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God and/or Caesar?

  • Walter E. Pilgrim

Abstract

It is a common assumption among interpreters that the New Testament has two contrasting positions toward the state: the attitude of subordination found in Paul and related texts, and the call to resistance in Revelation. The New Testament has, in addition, a third attitude toward the state found in the gospels and the memory of Jesus’ life and teaching: the attitude of critical distancing from those in power. The purpose of this chapter is to examine the evidence in the New Testament for each of these positions. Then ways will be suggested, amid the diversity, for contemporary Christians to determine their faithful responses in their own times and places.1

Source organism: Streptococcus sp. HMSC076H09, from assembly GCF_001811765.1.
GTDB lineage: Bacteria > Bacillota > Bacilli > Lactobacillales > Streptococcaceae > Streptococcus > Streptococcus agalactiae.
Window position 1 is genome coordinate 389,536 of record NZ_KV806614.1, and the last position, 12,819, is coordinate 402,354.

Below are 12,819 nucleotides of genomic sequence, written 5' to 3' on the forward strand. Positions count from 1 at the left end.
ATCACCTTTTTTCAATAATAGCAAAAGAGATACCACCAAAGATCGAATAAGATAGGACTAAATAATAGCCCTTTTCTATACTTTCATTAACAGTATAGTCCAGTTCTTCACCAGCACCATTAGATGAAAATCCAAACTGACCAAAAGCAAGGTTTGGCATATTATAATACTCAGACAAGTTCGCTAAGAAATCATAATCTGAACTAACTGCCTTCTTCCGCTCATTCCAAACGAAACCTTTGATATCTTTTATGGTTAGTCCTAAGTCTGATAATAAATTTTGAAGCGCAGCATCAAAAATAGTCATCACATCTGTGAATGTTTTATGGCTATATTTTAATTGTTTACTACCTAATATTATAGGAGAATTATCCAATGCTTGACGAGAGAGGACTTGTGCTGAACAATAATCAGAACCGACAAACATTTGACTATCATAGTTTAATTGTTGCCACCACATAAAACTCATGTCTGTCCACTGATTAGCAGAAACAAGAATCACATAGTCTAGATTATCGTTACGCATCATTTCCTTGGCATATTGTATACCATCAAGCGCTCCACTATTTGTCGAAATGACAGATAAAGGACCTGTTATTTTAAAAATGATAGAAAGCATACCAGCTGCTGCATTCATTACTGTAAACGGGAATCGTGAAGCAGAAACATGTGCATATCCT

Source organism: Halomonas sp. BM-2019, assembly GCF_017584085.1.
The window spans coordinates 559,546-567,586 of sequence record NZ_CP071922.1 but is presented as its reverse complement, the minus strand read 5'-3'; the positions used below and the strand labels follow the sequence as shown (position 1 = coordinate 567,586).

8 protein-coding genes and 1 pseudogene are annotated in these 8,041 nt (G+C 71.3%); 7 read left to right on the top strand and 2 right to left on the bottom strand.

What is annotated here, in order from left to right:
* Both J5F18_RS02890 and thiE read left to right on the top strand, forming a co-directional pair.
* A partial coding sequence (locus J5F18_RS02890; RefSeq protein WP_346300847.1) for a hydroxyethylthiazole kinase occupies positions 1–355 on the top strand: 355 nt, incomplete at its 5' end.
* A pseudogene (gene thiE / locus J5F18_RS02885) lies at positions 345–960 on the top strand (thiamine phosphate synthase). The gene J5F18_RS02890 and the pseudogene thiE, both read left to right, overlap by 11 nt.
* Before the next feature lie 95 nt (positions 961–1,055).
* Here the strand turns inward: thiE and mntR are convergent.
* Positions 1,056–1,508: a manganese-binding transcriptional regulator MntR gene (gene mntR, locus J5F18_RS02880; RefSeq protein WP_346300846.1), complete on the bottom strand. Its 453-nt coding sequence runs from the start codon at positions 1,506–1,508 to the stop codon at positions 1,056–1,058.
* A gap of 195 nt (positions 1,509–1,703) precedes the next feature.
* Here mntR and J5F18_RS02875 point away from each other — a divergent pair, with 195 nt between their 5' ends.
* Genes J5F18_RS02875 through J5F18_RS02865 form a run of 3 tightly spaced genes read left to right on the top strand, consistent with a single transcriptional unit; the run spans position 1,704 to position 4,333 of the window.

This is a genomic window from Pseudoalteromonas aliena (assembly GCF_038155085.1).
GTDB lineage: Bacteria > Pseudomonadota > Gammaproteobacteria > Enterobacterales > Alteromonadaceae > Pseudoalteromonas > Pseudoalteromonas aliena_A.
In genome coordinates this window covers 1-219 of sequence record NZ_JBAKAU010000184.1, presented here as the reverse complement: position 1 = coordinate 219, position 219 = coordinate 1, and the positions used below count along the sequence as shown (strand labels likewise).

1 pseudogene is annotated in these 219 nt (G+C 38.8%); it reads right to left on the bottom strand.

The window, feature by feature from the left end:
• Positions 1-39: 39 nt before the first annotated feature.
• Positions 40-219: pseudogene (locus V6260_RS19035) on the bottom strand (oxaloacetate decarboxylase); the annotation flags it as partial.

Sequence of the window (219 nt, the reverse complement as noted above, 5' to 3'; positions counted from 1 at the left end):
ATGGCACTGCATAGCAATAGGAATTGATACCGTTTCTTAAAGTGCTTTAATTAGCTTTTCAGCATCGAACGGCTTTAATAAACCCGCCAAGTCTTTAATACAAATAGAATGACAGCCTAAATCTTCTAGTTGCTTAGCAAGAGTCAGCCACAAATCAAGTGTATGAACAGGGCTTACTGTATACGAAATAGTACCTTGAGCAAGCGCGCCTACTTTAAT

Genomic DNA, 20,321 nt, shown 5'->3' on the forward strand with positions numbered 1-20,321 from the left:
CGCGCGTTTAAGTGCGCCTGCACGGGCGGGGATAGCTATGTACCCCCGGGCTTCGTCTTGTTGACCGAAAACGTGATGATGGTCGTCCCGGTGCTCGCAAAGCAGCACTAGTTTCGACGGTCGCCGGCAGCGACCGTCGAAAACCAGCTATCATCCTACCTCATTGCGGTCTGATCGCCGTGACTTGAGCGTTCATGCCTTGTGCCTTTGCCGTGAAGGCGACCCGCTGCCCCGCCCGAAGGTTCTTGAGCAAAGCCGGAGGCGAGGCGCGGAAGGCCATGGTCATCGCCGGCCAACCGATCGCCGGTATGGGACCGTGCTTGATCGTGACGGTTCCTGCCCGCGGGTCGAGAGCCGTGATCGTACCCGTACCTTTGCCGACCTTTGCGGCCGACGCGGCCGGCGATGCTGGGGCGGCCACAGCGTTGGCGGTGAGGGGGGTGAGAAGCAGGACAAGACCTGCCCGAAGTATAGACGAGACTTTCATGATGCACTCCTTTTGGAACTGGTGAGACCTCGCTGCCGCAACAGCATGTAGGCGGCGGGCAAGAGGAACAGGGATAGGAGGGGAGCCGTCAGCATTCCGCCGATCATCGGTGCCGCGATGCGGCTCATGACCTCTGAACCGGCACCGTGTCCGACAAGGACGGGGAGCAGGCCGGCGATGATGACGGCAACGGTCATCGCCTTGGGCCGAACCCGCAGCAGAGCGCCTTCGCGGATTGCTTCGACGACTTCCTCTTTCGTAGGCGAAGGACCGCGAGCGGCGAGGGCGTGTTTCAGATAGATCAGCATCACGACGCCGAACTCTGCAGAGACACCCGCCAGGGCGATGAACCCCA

Keywords

Critical Distance Political Authority Civil Authority Passion History Ultimate Loyalty 
These keywords were added by machine and not by the authors. This process is experimental and the keywords may be updated as the learning algorithm improves.

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Notes

  1. 2.
    Robert M. Grant, The Apostolic Fathers, vol. 2 (New York: Thomas Nelson, 1964 ), 2: 91.Google Scholar
  2. 15.
    Pilgrim, Good News to the Poor ( Minneapolis, MN: Augsburg, 1981 ).Google Scholar

Copyright information

© Michael G. Long and Tracy Wenger Sadd 2007

Authors and Affiliations

  • Walter E. Pilgrim

There are no affiliations available

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